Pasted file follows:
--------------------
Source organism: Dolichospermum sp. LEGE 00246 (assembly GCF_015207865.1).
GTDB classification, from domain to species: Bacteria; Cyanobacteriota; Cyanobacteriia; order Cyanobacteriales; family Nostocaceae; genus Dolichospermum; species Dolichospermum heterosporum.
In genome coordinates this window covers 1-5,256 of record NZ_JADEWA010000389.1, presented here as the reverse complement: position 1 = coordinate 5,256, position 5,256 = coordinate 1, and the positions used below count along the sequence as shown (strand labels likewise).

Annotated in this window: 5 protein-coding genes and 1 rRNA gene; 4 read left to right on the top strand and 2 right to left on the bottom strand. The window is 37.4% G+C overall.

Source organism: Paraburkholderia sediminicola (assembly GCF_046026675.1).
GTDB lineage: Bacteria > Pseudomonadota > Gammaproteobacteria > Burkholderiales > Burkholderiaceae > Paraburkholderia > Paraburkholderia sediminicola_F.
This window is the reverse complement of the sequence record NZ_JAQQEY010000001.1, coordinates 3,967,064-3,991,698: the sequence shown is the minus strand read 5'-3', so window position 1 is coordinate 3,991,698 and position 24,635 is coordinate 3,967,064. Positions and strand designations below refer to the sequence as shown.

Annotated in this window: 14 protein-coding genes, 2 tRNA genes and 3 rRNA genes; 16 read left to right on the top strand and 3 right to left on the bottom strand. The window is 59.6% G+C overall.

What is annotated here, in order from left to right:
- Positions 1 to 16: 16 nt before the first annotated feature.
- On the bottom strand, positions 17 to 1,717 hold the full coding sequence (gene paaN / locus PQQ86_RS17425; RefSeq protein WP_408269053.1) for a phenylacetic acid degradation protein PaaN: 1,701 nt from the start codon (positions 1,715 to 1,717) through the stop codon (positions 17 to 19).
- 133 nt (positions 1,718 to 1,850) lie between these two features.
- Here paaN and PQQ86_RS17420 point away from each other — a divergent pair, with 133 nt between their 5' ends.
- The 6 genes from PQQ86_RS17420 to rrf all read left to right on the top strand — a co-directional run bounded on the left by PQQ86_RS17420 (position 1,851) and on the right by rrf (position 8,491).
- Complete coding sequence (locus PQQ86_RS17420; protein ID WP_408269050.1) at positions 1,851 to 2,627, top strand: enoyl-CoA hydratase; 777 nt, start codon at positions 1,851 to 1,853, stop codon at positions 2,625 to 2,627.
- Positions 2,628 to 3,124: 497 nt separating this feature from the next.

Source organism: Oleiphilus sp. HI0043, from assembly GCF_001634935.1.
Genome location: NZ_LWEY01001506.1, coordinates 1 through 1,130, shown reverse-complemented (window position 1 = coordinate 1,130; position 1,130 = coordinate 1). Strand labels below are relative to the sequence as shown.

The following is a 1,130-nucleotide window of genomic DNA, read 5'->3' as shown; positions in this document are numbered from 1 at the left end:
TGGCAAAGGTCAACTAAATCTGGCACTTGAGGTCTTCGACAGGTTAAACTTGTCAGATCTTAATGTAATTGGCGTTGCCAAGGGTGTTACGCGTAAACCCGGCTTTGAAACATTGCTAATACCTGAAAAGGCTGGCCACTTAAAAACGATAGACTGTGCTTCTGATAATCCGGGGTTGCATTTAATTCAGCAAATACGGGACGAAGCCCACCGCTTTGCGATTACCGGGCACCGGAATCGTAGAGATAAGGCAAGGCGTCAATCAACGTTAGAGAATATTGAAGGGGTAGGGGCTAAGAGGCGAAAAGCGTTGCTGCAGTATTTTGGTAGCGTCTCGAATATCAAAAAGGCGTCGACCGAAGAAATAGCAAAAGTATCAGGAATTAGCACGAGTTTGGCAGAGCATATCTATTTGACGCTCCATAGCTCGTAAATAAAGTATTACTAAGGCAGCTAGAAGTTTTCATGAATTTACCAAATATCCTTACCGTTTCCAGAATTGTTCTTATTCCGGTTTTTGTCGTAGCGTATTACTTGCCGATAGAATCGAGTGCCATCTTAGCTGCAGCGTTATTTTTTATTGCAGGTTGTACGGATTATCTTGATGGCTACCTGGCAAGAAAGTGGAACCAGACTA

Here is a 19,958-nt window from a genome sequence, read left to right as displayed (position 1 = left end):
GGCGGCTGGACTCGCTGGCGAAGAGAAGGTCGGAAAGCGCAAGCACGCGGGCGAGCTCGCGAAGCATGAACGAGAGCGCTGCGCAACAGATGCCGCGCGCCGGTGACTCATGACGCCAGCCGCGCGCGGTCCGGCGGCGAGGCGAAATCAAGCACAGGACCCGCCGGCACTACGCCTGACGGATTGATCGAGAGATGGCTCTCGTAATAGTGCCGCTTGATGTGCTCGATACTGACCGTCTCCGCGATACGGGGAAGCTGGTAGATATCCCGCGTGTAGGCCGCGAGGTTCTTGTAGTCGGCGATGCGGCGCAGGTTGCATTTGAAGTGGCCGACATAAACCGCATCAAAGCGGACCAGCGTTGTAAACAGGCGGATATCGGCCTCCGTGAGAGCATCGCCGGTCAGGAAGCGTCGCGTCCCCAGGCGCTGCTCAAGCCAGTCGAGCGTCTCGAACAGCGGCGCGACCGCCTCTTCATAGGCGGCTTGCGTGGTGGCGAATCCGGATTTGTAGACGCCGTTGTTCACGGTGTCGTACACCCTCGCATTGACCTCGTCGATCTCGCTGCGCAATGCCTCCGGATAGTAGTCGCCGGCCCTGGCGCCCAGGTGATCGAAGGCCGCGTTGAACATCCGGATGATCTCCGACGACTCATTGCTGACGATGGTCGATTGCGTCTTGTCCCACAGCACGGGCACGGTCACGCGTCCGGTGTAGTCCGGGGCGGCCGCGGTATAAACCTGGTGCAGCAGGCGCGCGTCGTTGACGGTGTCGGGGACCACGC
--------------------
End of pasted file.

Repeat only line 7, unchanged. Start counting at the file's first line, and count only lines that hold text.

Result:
This window is the reverse complement of the sequence record NZ_JAQQEY010000001.1, coordinates 3,967,064-3,991,698: the sequence shown is the minus strand read 5'-3', so window position 1 is coordinate 3,991,698 and position 24,635 is coordinate 3,967,064. Positions and strand designations below refer to the sequence as shown.